When a child feels anxious, it's in our nature to want to relieve their suffering by avoiding the source of the stress. Dr. Kendra Read, Director of Anxiety Programs at Seattle Children’s Hospital, cautions that there's a better way, that will help your child feel empowered and better able to function. Listen as Dr. Read describes an effective approach she uses in her work with families.



Now we'd love to hear from you. What's bubbling up for you after hearing this vlog? Let us know in the comments section below!



  1. Gillian on April 28, 2020 at 8:36 am

    I’ve read that exposure therapy for children on the autistic spectrum can actually make the anxiety worse, as it doesn’t lessen over time. Like ‘repeatedly getting into a pool with a shark, it’s always going to hurt no matter how many times you do it,’
    Do any of your contacts know of effective therapies for bright children who have Aspergers?

  2. Michelle on April 28, 2020 at 9:17 am

    Exposure, “have you heard that term before”? lol, good stuff

  3. Rudy Ram on April 28, 2020 at 11:20 am

    Sound advice, palatable shared. There is much good to be achieved through CBT. Rudy R (grandparent).

  4. Abby on April 28, 2020 at 12:25 pm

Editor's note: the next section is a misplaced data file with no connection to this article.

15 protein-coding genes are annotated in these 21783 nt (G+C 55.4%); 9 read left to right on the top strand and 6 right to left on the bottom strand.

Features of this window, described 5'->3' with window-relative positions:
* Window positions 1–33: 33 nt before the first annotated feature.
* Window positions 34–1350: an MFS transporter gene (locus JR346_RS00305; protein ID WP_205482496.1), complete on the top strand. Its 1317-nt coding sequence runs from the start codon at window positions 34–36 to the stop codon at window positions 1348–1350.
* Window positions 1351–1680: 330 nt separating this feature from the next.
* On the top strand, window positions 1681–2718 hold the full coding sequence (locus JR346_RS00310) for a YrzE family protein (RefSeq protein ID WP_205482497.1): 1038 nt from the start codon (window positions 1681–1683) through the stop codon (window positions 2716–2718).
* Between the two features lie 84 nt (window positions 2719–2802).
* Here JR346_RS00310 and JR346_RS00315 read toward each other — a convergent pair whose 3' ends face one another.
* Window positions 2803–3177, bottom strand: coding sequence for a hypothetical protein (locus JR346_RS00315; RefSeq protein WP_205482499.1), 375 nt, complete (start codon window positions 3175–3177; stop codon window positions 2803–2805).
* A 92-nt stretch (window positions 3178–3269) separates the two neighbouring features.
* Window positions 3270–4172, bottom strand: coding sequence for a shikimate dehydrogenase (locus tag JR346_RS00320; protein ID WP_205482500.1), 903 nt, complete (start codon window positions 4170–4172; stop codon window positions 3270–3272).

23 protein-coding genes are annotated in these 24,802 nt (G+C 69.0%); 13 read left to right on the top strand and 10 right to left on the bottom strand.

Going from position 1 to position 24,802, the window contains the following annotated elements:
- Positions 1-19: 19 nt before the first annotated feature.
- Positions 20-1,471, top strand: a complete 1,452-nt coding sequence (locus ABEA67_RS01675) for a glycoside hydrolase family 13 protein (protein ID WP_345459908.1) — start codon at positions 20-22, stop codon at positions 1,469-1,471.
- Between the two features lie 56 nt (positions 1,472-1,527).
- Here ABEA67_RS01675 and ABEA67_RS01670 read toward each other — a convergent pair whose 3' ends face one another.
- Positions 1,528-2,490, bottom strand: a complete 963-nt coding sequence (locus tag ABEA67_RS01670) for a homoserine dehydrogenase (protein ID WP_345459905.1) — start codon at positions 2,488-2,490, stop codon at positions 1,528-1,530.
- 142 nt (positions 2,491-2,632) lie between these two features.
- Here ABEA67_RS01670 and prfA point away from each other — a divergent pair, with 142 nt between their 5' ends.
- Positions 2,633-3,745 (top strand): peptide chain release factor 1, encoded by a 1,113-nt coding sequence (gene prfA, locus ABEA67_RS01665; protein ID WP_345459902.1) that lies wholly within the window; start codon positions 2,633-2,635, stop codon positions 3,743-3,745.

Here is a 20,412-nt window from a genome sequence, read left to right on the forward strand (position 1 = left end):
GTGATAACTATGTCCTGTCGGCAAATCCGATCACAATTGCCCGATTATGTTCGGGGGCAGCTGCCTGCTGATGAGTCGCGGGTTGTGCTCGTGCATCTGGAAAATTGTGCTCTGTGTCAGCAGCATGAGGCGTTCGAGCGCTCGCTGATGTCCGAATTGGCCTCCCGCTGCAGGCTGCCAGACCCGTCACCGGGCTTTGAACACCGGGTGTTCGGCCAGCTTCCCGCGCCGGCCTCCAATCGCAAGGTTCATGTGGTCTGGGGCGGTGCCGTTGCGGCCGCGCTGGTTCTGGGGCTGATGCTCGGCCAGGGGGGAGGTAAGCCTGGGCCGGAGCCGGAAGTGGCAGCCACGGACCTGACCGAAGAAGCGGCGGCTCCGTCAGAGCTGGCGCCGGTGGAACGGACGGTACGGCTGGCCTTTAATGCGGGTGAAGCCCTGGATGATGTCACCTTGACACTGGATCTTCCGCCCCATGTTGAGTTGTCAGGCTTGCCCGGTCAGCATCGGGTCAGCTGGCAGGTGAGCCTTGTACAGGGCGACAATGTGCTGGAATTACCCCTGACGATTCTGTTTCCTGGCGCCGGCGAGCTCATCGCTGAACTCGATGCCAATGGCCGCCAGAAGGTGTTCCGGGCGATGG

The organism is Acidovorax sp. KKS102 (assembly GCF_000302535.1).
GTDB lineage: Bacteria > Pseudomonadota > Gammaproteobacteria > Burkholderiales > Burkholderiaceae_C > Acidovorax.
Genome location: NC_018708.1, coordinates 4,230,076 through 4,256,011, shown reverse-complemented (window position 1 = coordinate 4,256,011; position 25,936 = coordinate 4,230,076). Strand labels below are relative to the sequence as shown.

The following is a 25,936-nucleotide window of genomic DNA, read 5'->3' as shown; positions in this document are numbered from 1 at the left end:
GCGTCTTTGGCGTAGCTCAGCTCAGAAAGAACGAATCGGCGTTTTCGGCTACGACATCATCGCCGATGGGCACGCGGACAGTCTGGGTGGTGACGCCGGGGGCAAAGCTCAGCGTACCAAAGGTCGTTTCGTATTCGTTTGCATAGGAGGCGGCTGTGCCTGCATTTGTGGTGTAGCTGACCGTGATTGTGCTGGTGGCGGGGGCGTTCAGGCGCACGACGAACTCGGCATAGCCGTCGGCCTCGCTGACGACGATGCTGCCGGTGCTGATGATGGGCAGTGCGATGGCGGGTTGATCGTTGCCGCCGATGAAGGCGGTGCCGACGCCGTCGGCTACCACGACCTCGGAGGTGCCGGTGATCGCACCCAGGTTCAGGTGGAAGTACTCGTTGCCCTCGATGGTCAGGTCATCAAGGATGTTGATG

I’m going to keep trying not to step in when my son gets anxious but it’s hard for kids on the spectrum- they tend to erupt fast 0-100 in a second and take themselves out of the situation anyway. Any tips?

    • Kendra Read, PhD on May 1, 2020 at 11:58 am

      Sure! and agree that this is hard! I would find some small exposure steps to try out first while also helping your child recognize when they start to escalate (sometimes you’re doing this job for them, tbh). Sometimes this means smaller exposure steps than we initially anticipated or than naturally happen in your life. In that case, you might have to create practice situations or step in to help partially to make it a more successful exposure for your child and gradually step back more and more over time. We also want to reward them with praise and actual rewards (token systems, prizes, privileges, etc) for making progress on small goals. This will help them to keep coming back to do this hard work!

  5. Lorena on April 28, 2020 at 5:34 pm

    Loved this!

  6. Lauren Hutchinson on April 29, 2020 at 8:24 am

    Hi Gillian,
    I have seen children with ASD and their families benefit from a variety of treatments from medication to cognitive behavioral strategies to treat anxiety. These treatments are best delivered through a clinician trained to work with an ASD population. In cases where the child struggled to participate or was unwilling, there is now an evidence-based program out of Yale that works with parents on their responses to a child’s anxiety called the SPACE program (Supportive Parenting for Anxious Childhood Emotions). For milder anxiety, one of our B&Q experts, Dr. Dan Peters, has a great series of books for children and parents on anxiety called, “From Worrier to Warrior” that offers CBT skillbuilding.
    -Lauren with the B&Q Team

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